And, in much the same way that automatic transmissions enable a lot of bad habits that manual transmissions prevent (like texting while driving), autonomous vehicles have their own quirks. For instance, they put people to sleep. Out of 48 students that Stanford put into a self-driving car and told to monitor the vehicle and take over in case of an emergency, 13 of them began to nod off. The number went down to three if the drivers were given a tablet to read or a movie to watch, but that’s still not great when you’re talking about piloting a large hunk of metal that could kill people. Even the most alert people needed at least five seconds to take control of the car when the time came to avert an imaginary crisis.

So it makes sense that Google would decide it was safer to eliminate humans from the situation altogether and declare that the only thing that a human driver can be trusted with is a “stop” and “start” button. Chuck the steering wheel, chuck the pedals — put the computer in charge of everything. It’s also possible that completely autonomous vehicles might be limited to certain regions of the country: Robot taxis in San Jose, but the same old cranky human kind in New York City.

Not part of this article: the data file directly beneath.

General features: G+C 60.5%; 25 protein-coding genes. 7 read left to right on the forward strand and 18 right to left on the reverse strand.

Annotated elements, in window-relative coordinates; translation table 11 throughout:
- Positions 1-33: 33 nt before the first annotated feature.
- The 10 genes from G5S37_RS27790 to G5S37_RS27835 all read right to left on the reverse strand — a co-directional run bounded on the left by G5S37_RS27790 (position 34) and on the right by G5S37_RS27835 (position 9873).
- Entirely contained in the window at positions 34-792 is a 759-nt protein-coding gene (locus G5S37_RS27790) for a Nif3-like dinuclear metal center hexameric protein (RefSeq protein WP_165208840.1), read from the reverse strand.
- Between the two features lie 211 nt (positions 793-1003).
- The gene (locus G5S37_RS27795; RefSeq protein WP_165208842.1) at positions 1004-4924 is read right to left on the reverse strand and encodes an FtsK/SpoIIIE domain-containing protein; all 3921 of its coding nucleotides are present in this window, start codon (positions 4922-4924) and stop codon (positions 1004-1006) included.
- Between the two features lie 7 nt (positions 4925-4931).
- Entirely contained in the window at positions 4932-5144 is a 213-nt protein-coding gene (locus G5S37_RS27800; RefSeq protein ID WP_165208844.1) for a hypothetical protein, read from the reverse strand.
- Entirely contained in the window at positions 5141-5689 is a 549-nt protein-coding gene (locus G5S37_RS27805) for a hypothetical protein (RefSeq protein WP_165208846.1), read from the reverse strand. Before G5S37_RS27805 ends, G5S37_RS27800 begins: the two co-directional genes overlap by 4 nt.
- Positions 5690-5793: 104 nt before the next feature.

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If your self-driving car is going to require intermittent human intervention, the soporific quality of self-driving mode will demand an entire protocol for keeping the human part of the system alert (noises, vibrating seats). And it will have to manage this without annoying that human so much that it disables the system or refuses to buy the car in the first place. In 2017, Cadillac plans to deploy the CTS Super Cruise System, offering the first vehicles on the market capable of hands-free driving at highway speeds; that system takes a kind of passive-aggressive approach — the less you respond to its attempts to get your attention, the more the car will slow down.

In other words, self-driving cars aren’t going to be perfect. The computer-driven ones will make computer mistakes — which will seem so weird and alien that it will be difficult for us, as humans, to anticipate them. (Several of the autonomous car accidents that Google blamed on human drivers were actually the result of human drivers on the road being confused by the Google car’s behavior. There are social cues around driving that are difficult to program for.) The human-driven ones will make human mistakes and computer mistakes. Everyone will blame everyone else. It will be tremendously interesting.

And the truth is that, as far as cars and safety are concerned, the bar is pretty low. In the U.S., car accidents kill about 32,000 people every year (which is actually a huge improvement over the ’70s, when 50,000 a year was more the norm). A self-driving car doesn’t have to be perfect — it just has to be better than what we have already.